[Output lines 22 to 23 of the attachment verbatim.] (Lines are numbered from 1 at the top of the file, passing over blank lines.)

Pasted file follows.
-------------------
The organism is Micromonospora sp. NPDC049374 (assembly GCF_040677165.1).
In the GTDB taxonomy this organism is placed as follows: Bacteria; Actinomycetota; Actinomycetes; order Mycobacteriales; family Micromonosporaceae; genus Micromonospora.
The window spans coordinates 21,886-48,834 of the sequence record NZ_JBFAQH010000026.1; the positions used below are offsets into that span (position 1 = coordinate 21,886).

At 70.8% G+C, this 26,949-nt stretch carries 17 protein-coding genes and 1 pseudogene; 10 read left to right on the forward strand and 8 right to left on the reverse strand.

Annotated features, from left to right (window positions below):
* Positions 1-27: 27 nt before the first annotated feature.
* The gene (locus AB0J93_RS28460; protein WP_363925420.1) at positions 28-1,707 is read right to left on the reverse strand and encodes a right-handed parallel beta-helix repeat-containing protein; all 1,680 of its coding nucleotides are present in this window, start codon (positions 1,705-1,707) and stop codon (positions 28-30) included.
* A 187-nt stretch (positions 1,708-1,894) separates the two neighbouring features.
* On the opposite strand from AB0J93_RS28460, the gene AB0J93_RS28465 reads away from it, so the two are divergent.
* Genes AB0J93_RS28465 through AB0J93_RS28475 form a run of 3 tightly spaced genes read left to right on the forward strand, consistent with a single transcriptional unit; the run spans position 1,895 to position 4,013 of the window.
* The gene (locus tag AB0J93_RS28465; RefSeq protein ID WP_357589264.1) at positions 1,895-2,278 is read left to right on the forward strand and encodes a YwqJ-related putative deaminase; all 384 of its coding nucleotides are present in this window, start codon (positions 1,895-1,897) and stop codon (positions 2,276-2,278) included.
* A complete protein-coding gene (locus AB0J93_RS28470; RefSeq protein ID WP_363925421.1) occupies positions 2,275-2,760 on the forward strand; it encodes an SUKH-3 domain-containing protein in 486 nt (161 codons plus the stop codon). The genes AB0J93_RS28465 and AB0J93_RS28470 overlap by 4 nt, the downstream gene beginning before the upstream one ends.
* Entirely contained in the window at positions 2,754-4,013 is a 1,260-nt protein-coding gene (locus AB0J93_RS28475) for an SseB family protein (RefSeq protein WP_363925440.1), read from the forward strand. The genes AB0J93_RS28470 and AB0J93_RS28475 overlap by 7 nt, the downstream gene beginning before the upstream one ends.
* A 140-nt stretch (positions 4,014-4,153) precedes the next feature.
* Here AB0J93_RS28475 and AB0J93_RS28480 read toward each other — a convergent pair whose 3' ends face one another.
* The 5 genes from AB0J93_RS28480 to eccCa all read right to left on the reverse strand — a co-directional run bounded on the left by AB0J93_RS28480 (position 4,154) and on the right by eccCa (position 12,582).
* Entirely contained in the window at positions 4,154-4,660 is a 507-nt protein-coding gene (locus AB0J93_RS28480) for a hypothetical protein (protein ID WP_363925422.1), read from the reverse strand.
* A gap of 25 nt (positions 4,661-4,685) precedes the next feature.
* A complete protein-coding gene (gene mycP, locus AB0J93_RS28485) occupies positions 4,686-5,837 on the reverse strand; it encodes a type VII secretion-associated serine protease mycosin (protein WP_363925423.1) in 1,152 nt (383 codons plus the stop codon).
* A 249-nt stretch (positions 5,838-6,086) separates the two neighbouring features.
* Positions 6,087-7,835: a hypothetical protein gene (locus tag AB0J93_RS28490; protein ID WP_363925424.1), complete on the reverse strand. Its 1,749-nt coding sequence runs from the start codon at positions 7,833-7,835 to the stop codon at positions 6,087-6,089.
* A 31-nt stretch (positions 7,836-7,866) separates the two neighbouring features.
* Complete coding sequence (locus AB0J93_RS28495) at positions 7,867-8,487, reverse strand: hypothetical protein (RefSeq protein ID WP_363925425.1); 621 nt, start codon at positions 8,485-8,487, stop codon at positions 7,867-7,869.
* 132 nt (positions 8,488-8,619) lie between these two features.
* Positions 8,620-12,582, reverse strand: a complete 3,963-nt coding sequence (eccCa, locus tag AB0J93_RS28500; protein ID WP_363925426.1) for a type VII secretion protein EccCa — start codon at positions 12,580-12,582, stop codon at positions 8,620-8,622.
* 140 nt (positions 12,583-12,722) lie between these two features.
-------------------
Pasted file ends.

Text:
* A 31-nt stretch (positions 7,836-7,866) separates the two neighbouring features.
* Complete coding sequence (locus AB0J93_RS28495) at positions 7,867-8,487, reverse strand: hypothetical protein (RefSeq protein ID WP_363925425.1); 621 nt, start codon at positions 8,485-8,487, stop codon at positions 7,867-7,869.